It was in this environment, on March 28, 2012—the morning before Emanuel's pledge to build a new Chicago—that a 22-year-old transgender woman of color named Eisha Love, along with another young trans* woman who has since been identified by friends and family members as Donta "Tiffany" Gooden, 19, were allegedly subjected to a verbal and then physical assault by two men at a Citgo station on the Austin corner of West Madison Street and North Kilbourn Avenue.

Love and Gooden fled in Love's vehicle with the two men allegedly pursuing on foot. Two more men reportedly joined the chase in a blue Pontiac. One and a half blocks north of the Citgo, Love lost control of her car. It jumped the curb, striking the lower left leg of one of her pursuers. Using male pronouns and Love's birth name, the arrest report stated that, at the time, Love was "in fear for 'his' safety." According to Love's mother, a group of male bystanders at the scene of the accident told Love "we're going to get you." [For the full report on the Eisha Love case, see last week's Windy City Times print and online editions.]

Love was subsequently placed under arrest at the District 11 police station on West Harrison Street on a charge of aggravated battery. An April grand jury then indicted her on a charge of "attempted first degree murder" with "intent to kill."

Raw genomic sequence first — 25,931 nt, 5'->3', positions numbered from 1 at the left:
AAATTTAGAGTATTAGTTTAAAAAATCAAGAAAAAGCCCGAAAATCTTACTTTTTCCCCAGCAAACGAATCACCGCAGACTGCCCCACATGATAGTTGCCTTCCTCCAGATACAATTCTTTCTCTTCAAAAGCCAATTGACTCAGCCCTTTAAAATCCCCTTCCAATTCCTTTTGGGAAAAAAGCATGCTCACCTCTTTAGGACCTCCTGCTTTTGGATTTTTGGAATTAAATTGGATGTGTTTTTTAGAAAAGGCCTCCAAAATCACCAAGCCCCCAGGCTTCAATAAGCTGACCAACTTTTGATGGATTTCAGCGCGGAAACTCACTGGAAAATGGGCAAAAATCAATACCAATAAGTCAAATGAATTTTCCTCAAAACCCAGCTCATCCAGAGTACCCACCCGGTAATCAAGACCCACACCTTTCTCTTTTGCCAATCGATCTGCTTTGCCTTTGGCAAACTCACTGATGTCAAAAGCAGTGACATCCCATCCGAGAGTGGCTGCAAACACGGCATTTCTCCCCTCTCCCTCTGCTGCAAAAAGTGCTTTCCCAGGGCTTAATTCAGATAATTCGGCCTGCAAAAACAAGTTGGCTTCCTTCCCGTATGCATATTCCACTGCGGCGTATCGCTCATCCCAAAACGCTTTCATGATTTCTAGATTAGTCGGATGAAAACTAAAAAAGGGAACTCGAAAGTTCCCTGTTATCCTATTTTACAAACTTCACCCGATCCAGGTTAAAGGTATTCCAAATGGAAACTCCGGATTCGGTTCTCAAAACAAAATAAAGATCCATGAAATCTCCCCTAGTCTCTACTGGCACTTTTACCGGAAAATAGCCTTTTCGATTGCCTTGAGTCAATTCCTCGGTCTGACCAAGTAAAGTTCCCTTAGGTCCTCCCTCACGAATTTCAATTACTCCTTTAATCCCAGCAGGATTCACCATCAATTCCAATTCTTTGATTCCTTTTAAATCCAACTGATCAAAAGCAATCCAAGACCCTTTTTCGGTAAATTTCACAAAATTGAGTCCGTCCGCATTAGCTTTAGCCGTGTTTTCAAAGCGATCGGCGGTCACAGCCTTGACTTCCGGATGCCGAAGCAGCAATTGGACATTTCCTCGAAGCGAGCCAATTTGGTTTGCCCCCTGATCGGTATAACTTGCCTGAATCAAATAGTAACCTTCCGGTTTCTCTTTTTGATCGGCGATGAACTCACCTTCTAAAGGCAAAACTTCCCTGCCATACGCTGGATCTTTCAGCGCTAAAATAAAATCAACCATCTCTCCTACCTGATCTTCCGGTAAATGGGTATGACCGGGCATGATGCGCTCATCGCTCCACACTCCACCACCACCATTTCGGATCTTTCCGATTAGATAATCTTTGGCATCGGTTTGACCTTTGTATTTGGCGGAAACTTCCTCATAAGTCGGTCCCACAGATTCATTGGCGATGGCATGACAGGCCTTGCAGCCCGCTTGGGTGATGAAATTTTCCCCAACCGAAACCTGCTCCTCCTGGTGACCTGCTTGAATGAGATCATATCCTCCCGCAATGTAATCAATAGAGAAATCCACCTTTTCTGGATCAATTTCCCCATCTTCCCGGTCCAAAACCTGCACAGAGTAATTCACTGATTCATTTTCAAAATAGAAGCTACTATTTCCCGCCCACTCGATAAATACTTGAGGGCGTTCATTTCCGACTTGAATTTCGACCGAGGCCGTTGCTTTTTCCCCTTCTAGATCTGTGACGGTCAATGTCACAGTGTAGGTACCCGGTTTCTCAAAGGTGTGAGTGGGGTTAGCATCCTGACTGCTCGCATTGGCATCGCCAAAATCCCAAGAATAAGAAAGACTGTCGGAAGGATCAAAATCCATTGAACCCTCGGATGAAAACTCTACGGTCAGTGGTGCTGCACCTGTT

Soon after Love was arrested, another incident happened that may be related. One block east of the Citgo, a rusty viaduct crosses Madison at the corner of Kenton Avenue. It was under this viaduct that some of the transgender women who were engaged in sex work ( locally referred to as "on the stroll" ) with 23-year-old Paige Clay say they last saw Clay getting into a car with an unknown man or group of men. On April 16, 2012, less than a month after Love's arrest, Clay's body was discovered half a mile away from the viaduct in an alley in the 4500 block of West Jackson. She had been shot through the head.

An LGBT advocate and former child welfare worker who asked to be identified as "John" told Windy City Times that he was the man who identified Clay's body at the morgue and then had the task of informing her family of her death—a memory that haunts him to this day.